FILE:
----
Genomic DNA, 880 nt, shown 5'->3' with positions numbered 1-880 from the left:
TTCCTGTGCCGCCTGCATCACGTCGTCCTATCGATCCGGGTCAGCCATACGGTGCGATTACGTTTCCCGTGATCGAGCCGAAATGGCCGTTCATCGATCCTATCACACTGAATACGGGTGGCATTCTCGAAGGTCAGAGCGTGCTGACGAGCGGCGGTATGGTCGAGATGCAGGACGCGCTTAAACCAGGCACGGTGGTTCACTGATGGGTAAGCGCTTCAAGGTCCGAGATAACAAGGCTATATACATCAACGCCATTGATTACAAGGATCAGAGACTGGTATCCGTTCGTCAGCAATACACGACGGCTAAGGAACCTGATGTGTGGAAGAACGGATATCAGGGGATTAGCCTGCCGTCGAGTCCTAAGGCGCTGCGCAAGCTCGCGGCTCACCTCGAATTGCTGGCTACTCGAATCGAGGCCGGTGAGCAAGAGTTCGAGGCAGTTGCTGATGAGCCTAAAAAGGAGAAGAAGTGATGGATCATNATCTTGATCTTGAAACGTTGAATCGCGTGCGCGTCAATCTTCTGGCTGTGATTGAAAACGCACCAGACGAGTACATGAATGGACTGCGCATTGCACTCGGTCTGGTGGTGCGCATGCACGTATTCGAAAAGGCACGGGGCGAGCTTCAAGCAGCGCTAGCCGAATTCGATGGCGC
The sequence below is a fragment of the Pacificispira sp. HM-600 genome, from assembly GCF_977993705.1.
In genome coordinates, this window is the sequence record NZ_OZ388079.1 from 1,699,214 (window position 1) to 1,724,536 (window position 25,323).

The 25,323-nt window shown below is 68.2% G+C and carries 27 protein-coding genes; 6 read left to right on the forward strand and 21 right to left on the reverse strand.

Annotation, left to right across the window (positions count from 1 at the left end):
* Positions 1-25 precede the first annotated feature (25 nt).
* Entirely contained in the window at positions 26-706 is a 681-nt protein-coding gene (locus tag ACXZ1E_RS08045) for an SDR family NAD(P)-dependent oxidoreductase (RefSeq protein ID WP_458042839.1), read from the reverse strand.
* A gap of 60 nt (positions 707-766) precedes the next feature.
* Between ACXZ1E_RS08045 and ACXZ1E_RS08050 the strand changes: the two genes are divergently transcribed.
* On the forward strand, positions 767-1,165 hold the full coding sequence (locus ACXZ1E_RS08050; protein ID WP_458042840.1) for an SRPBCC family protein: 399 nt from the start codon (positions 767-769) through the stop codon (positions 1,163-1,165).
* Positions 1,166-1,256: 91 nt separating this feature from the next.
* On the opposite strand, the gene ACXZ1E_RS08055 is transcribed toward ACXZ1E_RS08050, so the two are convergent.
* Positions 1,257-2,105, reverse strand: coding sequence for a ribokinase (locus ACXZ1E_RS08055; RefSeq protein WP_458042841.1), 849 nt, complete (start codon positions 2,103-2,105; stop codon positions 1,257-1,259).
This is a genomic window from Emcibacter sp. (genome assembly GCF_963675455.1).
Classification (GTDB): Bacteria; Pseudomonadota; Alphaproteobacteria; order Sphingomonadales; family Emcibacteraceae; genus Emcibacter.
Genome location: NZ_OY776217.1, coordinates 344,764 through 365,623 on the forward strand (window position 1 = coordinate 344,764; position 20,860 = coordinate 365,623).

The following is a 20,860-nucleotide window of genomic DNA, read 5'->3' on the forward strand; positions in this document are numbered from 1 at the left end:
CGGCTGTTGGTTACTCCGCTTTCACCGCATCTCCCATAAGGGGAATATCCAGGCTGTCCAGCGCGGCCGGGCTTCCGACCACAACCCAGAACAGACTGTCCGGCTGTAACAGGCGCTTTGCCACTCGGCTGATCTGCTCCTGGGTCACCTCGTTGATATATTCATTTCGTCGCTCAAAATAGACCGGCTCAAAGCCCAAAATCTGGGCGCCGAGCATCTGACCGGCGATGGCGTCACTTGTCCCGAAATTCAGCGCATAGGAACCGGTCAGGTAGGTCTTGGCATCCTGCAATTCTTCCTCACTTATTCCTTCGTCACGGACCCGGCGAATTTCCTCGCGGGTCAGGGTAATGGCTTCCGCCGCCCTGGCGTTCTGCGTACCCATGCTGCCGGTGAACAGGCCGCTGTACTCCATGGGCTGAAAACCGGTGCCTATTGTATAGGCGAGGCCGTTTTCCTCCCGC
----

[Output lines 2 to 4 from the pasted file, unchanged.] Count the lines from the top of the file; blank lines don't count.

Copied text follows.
TTCCTGTGCCGCCTGCATCACGTCGTCCTATCGATCCGGGTCAGCCATACGGTGCGATTACGTTTCCCGTGATCGAGCCGAAATGGCCGTTCATCGATCCTATCACACTGAATACGGGTGGCATTCTCGAAGGTCAGAGCGTGCTGACGAGCGGCGGTATGGTCGAGATGCAGGACGCGCTTAAACCAGGCACGGTGGTTCACTGATGGGTAAGCGCTTCAAGGTCCGAGATAACAAGGCTATATACATCAACGCCATTGATTACAAGGATCAGAGACTGGTATCCGTTCGTCAGCAATACACGACGGCTAAGGAACCTGATGTGTGGAAGAACGGATATCAGGGGATTAGCCTGCCGTCGAGTCCTAAGGCGCTGCGCAAGCTCGCGGCTCACCTCGAATTGCTGGCTACTCGAATCGAGGCCGGTGAGCAAGAGTTCGAGGCAGTTGCTGATGAGCCTAAAAAGGAGAAGAAGTGATGGATCATNATCTTGATCTTGAAACGTTGAATCGCGTGCGCGTCAATCTTCTGGCTGTGATTGAAAACGCACCAGACGAGTACATGAATGGACTGCGCATTGCACTCGGTCTGGTGGTGCGCATGCACGTATTCGAAAAGGCACGGGGCGAGCTTCAAGCAGCGCTAGCCGAATTCGATGGCGC
The sequence below is a fragment of the Pacificispira sp. HM-600 genome, from assembly GCF_977993705.1.
In genome coordinates, this window is the sequence record NZ_OZ388079.1 from 1,699,214 (window position 1) to 1,724,536 (window position 25,323).